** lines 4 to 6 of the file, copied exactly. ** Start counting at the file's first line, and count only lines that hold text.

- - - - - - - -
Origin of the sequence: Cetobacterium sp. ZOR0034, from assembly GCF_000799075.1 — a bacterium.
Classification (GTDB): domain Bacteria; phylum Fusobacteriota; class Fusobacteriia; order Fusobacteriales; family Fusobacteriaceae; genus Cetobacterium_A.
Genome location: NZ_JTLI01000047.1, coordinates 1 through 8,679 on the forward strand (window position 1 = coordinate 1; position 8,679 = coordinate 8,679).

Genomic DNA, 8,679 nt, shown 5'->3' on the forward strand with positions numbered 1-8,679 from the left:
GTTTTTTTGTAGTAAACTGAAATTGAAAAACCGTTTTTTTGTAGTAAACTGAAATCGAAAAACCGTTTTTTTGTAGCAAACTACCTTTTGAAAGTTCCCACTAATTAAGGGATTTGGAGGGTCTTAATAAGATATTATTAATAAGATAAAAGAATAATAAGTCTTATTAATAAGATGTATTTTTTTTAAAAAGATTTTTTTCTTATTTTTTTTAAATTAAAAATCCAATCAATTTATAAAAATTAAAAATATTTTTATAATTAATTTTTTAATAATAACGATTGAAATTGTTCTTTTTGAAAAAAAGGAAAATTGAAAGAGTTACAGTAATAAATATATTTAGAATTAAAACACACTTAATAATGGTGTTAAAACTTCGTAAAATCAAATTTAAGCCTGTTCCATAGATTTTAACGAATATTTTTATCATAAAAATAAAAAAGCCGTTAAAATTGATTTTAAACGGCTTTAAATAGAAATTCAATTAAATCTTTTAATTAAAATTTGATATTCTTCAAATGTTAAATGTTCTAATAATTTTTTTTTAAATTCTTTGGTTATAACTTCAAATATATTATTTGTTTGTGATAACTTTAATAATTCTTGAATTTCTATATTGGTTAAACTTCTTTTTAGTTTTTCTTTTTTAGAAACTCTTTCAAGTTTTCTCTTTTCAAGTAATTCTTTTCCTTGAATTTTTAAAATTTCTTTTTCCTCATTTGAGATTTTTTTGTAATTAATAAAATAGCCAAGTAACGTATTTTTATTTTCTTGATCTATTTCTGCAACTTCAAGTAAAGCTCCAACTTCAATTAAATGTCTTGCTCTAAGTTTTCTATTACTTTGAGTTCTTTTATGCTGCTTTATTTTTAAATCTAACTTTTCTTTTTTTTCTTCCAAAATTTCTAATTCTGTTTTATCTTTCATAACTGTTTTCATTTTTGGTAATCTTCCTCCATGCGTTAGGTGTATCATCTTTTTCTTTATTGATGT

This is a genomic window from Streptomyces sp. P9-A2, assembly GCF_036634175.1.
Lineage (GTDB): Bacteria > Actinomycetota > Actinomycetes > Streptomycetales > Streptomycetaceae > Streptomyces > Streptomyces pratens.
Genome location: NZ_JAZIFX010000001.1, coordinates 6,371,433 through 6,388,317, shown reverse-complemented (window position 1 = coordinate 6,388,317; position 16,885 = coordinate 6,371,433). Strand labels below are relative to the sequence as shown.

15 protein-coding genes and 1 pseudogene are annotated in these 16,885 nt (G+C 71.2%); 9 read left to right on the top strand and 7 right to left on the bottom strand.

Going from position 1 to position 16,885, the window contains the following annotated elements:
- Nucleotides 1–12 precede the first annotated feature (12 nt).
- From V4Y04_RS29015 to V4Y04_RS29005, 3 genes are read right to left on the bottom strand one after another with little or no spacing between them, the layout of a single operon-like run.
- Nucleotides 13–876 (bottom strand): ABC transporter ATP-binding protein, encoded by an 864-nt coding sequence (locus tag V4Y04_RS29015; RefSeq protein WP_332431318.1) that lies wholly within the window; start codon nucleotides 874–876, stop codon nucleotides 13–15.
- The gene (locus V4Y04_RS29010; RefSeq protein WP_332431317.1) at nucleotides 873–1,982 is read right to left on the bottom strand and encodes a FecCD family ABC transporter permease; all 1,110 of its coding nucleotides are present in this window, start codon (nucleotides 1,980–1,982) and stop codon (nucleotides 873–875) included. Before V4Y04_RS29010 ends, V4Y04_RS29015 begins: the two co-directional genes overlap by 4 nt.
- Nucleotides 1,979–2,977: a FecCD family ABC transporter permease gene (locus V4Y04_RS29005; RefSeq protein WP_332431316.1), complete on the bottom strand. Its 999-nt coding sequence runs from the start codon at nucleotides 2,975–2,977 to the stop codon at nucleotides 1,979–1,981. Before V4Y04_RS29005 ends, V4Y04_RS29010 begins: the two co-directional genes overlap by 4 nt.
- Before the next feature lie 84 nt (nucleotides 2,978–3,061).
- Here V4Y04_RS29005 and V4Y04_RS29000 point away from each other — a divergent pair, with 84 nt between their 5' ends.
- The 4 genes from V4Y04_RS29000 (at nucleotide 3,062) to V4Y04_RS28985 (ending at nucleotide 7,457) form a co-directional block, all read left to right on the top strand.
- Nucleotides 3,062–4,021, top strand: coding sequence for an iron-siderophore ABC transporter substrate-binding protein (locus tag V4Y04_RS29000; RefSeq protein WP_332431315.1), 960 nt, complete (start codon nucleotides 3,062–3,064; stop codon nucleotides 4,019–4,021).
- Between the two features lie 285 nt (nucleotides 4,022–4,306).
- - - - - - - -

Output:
Genomic DNA, 8,679 nt, shown 5'->3' on the forward strand with positions numbered 1-8,679 from the left:
GTTTTTTTGTAGTAAACTGAAATTGAAAAACCGTTTTTTTGTAGTAAACTGAAATCGAAAAACCGTTTTTTTGTAGCAAACTACCTTTTGAAAGTTCCCACTAATTAAGGGATTTGGAGGGTCTTAATAAGATATTATTAATAAGATAAAAGAATAATAAGTCTTATTAATAAGATGTATTTTTTTTAAAAAGATTTTTTTCTTATTTTTTTTAAATTAAAAATCCAATCAATTTATAAAAATTAAAAATATTTTTATAATTAATTTTTTAATAATAACGATTGAAATTGTTCTTTTTGAAAAAAAGGAAAATTGAAAGAGTTACAGTAATAAATATATTTAGAATTAAAACACACTTAATAATGGTGTTAAAACTTCGTAAAATCAAATTTAAGCCTGTTCCATAGATTTTAACGAATATTTTTATCATAAAAATAAAAAAGCCGTTAAAATTGATTTTAAACGGCTTTAAATAGAAATTCAATTAAATCTTTTAATTAAAATTTGATATTCTTCAAATGTTAAATGTTCTAATAATTTTTTTTTAAATTCTTTGGTTATAACTTCAAATATATTATTTGTTTGTGATAACTTTAATAATTCTTGAATTTCTATATTGGTTAAACTTCTTTTTAGTTTTTCTTTTTTAGAAACTCTTTCAAGTTTTCTCTTTTCAAGTAATTCTTTTCCTTGAATTTTTAAAATTTCTTTTTCCTCATTTGAGATTTTTTTGTAATTAATAAAATAGCCAAGTAACGTATTTTTATTTTCTTGATCTATTTCTGCAACTTCAAGTAAAGCTCCAACTTCAATTAAATGTCTTGCTCTAAGTTTTCTATTACTTTGAGTTCTTTTATGCTGCTTTATTTTTAAATCTAACTTTTCTTTTTTTTCTTCCAAAATTTCTAATTCTGTTTTATCTTTCATAACTGTTTTCATTTTTGGTAATCTTCCTCCATGCGTTAGGTGTATCATCTTTTTCTTTATTGATGT

This is a genomic window from Streptomyces sp. P9-A2, assembly GCF_036634175.1.